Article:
The comparison with ‘1968’ disguises more than it is able to clarify: 1968 stands for a global revolutionary movement, but 1968 was not the peak year of strikes – on the contrary, these began in the early 1960s and only reached their peak in the mid-/end-1970s.
The wave of struggle since 2005 has very different facets:
Since the beginning of the global economic crisis speculative, capital has fled towards ‘secure’ assets, such as raw materials, staple food and agricultural land and thereby, within a short span of time, has triggered a massive hike of basic food prices; these reached historical highs first in December 2007 and then again in 2010. Between autumn 2007 and summer 2008 proletarians in large parts of Africa and China reacted with strikes and uprisings and forced their governments or employers to continue subsidising basic foodstuffs.
The movement of the squares
On the ‘squares’, revolutionary groupings and tendencies were active, but as a minority. Most of the participants were ‘active on the streets’ for the first time and demonstrated considerable ability to self-organise daily life and reproduction – but they were not ‘political’. The media picture of these movements were largely influenced by the social middle-strata, may be because journalists are best at communicating with people from their own social background. And a mass protest in the capital is more visible than a strike in the provinces. Due to this, the participation of proletarians was largely underestimated although many of them took part and fought the cops on the front lines. But these movements were, in most cases, aimed against the government, against corruption and for ‘real democracy’ and not for the ’cause of the workers’. 17 The movement seemed to have a global character but remained trapped within the framework of their respective nation states. Many of these movements had ‘two souls’: on one side, poorer proletarians and migrants who had become unemployed, on the other side, precarious academics who regarded a well-paid job as a human right. The middle-strata were particularly affected by interest policies, state debts and austerity measures – some became more radical and acted. At times they managed the leap into politics and into participation in power through elections – like the Podemos in Spain.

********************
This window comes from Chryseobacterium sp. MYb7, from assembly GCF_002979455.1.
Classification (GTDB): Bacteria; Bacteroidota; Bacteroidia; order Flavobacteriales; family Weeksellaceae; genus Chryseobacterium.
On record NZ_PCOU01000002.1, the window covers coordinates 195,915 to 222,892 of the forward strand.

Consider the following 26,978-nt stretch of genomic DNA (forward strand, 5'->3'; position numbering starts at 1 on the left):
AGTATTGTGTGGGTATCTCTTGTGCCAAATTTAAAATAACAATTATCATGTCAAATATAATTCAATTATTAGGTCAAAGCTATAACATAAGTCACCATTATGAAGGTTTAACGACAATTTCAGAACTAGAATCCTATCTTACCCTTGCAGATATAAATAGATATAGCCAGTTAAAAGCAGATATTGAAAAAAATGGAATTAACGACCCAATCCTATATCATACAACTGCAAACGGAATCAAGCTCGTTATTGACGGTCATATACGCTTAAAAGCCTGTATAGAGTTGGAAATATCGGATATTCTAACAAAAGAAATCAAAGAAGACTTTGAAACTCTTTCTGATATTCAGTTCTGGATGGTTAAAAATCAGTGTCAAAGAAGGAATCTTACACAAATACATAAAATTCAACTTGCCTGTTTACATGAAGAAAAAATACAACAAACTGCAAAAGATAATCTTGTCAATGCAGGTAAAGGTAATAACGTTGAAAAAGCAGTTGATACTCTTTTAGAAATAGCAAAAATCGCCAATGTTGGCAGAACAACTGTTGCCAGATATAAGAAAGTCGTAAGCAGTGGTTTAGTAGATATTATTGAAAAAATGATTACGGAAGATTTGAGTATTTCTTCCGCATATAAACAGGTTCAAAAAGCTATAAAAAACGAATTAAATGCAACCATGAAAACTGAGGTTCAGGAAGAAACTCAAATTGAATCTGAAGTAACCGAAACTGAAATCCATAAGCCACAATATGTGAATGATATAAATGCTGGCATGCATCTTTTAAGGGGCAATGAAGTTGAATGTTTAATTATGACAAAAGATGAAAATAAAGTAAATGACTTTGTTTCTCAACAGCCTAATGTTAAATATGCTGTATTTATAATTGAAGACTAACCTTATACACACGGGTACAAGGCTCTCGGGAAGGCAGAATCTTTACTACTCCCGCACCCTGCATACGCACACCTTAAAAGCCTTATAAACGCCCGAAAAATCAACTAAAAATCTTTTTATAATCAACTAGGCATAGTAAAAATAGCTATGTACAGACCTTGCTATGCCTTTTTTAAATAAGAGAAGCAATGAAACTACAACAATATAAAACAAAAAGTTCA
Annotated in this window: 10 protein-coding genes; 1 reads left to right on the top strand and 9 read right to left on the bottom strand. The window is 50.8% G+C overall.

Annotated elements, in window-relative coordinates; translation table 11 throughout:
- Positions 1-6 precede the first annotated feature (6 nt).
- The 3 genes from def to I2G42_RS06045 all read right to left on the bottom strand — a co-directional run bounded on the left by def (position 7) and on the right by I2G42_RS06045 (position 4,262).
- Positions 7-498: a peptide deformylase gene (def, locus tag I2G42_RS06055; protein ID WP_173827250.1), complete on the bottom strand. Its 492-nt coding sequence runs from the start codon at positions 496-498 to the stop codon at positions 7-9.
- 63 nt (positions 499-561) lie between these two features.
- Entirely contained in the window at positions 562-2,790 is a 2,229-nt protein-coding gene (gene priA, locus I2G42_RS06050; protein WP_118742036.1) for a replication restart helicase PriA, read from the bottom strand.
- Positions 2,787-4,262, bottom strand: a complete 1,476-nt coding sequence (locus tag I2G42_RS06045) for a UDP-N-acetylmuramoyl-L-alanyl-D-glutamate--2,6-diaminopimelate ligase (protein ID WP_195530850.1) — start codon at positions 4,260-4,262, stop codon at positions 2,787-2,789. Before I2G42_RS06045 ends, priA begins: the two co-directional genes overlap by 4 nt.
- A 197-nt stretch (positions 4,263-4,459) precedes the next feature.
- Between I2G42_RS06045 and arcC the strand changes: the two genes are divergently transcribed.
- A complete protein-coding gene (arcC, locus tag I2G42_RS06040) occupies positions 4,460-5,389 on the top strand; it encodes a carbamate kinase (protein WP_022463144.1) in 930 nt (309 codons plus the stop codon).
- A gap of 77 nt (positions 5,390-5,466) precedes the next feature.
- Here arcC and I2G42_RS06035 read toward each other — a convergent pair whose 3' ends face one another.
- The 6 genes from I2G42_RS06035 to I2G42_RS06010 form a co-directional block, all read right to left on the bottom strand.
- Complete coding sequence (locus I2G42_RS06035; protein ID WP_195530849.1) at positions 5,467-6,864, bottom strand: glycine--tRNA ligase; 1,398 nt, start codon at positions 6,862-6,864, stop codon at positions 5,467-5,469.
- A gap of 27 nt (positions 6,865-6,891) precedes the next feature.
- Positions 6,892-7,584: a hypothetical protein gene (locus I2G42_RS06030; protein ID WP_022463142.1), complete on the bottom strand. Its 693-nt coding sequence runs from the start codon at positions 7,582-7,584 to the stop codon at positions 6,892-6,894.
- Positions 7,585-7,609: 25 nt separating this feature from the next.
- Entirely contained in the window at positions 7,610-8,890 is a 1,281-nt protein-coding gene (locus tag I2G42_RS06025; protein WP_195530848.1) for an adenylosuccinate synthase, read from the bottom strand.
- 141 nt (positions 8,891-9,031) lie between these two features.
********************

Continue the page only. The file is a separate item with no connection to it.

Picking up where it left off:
Global strike wave
In Wildcat no.90 Steven Colatrella in his text, ‘In Our Hands is Placed a Power’, highlighted that the struggles formed themselves into a global strike wave during the last third of 2010. In 2010 strikes reached a geographical and quantitative scope unprecedented in history. He attributes this to the end of neoliberalism and the re-constitution of the working class. According to Colatrella the expansion of ‘traditional strikes’ can provide struggles with power and direction and help to overcome the weaknesses of the ‘IMF riots’.
“But the shifting of production globally did not produce new working classes, […] but rather this global shifting created new structural power for large sectors of workers that had rarely had such power except perhaps at the strictly national level.” 18
Workers in the textile, shoe, automobile or other factories were now able to attack the world economy both on a national and global level. Closer integration into the world economy and the simultaneous attacks on their living standards through the capitalist crisis has increased both their structural and organisational power. The strike wave is part of class formation, it links up struggles and politicises the struggle against capitalist globalisation. Workers who defend their economic interests are directly confronted with political power. Their struggles are therefore political.
Colatrella conceptualises the global strike wave since 2007 as ‘strikes against global governance’, meaning, as a worldwide and simultaneous action of workers in many countries against the same enemy. But simultaneity does not create commonality as such and a common enemy does not necessarily create links amongst those in struggle.
BRICS, MINTS – the hotspots of the strike wave